3. Use more long-tail keywords.

As explained by Moz, another good strategy is to optimize for more long-tail keywords. “Head” keywords are generally short, topic-based keywords like “taco restaurant.” These keywords are high in search volume, which makes them generate lots of traffic, but they’re also highly competitive. The opposite is to choose long-tail keywords, which contain more words and longer phrases, usually representing longer, more conversational queries, like “where are the spiciest tacos in California.” These won’t see as much search volume, which gives them less total potential, but at the same time, they’ll be far easier to rank for.

4. Consider local optimization.

Quick Sprout offers another strategy in the form of pursuing local optimization (local SEO) specifically. Google actually uses two separate algorithms for national search results and local results. For local results, it displays the top three relevant results in a “local 3-pack,” where each company’s name is presented next to links to a website, phone number, and directions. Optimizing for this isn’t much different from national optimization, but will maximize your audience’s relevance and weed out some competition. You’ll need to optimize for more local-specific keyword terms and phrases and get yourself listed in local directories like Yelp or TripAdvisor.

5. Rely on third-party references.

Many SEO strategies have benefits in addition to their ability to increase your search engine rankings, especially when they involve third-party sources. For example, getting guest posts published on external publishers will earn you more inbound traffic from referral links and boost your brand’s reputation. The same is true for any local citations you earn with third-party sources. To get an edge over the competition, focus less on the primary goal of earning higher rankings, and diversify your strategy by earning traffic, visibility, and a better reputation with these third-party references.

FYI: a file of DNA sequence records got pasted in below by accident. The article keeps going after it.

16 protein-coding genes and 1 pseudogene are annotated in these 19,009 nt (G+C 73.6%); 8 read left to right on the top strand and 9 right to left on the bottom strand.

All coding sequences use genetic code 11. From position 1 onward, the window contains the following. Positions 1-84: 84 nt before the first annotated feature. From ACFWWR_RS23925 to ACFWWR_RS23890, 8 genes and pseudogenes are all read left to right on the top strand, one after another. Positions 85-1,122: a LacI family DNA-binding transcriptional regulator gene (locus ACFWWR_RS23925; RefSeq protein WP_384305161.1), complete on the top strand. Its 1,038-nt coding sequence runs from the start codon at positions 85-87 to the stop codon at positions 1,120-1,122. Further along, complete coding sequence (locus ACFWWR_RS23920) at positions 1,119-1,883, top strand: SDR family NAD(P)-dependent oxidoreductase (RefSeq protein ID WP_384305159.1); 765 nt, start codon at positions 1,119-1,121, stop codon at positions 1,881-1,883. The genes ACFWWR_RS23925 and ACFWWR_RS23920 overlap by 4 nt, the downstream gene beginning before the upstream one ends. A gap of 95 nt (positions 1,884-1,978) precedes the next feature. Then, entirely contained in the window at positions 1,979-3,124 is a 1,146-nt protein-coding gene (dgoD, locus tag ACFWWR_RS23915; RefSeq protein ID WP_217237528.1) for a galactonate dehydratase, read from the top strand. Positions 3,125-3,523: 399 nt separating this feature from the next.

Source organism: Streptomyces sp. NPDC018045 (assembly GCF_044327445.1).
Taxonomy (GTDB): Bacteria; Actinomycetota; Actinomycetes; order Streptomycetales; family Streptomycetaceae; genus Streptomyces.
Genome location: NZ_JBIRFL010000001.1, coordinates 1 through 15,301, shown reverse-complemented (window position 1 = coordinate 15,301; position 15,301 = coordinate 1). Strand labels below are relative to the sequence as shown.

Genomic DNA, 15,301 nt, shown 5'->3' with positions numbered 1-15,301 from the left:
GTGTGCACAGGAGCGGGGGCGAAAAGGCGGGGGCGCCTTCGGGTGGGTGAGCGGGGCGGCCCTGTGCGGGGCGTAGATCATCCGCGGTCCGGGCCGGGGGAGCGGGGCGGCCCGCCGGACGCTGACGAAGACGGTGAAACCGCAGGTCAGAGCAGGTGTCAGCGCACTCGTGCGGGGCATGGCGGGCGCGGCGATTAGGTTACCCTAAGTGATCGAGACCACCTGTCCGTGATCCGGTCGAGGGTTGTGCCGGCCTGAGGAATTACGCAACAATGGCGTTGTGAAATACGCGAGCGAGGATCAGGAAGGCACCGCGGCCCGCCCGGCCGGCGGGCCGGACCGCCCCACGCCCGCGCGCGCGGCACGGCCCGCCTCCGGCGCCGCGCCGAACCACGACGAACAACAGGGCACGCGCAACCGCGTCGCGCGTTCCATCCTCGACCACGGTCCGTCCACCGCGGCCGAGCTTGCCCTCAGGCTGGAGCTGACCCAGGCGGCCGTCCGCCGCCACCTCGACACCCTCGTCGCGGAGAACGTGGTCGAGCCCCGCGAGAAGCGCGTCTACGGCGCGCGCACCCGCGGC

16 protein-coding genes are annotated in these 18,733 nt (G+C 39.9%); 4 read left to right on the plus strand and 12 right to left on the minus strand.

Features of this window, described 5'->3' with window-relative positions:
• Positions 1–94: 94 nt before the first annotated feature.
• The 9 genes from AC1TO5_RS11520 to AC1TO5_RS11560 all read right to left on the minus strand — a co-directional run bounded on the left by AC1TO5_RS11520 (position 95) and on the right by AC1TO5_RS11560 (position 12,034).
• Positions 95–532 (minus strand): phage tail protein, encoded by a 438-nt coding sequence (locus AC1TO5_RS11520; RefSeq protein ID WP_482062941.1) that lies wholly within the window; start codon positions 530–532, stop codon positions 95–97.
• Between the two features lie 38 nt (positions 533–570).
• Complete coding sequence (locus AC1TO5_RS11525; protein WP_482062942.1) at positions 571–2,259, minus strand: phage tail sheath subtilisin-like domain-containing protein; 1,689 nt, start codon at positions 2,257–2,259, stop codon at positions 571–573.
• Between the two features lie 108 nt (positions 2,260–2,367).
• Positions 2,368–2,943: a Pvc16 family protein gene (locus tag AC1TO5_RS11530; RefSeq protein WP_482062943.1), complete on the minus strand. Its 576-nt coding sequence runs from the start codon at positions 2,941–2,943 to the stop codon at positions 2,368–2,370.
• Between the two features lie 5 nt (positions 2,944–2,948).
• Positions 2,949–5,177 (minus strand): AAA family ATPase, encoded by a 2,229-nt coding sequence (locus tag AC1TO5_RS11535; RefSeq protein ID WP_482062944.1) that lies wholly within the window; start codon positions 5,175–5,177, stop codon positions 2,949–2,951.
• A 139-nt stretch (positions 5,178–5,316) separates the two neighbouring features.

6. Seek alternative modes of visibility.

Finally, remember what the core value of your SEO campaign is in the first place; the quality of your content. If you write great content, you’ll be rewarded with higher search rankings, but the power of your content is independently rewarding. Consider using your content to generate alternative modes of visibility; for example, you can promote it more heavily on social media to produce traffic from those channels, or you could specifically produce it to help your current customers with FAQs or tutorials to improve customer retention and visibility among your most loyal users.

Hedging Your Bets

For the most part, small businesses can be competitive on a national scale, even with a limited budget. However, some niches are especially tough and some situations make it difficult to see a positive ROI.

For this reason, it’s a good idea to hedge your bets when it comes to online visibility and marketing your business. SEO works best when working in conjunction with other strategies, especially as your reputation grows. Keep a close eye on how your strategies develop and don’t be afraid to make cuts and adjustments as necessary.

Be sure and visit our small business news site.

6 Ways to Make Seasonal Content Effective in SEO

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by Jayson DeMers

In the SEO world, most people pay significant attention to “evergreen” content, which is content that remains relevant no matter what time of the year it is, or even what year it is. It can be repurposed, reposted, re-syndicated, and re-read at any time, and it still retains its value, so most people see it athe smart, long-term investment.

While this is mostly true, you shouldn’t neglect the potential power of its counterpart–seasonal content. Seasonal content is content that’s only valuable or relevant during certain times of the year or during certain events; for example, it could be tied to a literal season, a holiday, or a particularly busy time of the year for your business.

For example, you might write about how to protect your plants from the winter cold, or about your favorite Halloween recipes, or even how to address a boom in real estate spending. But how can you implement this seasonal content effectively?

Key Considerations

These are some of the most important things to keep in mind:

1. Remember the advantages.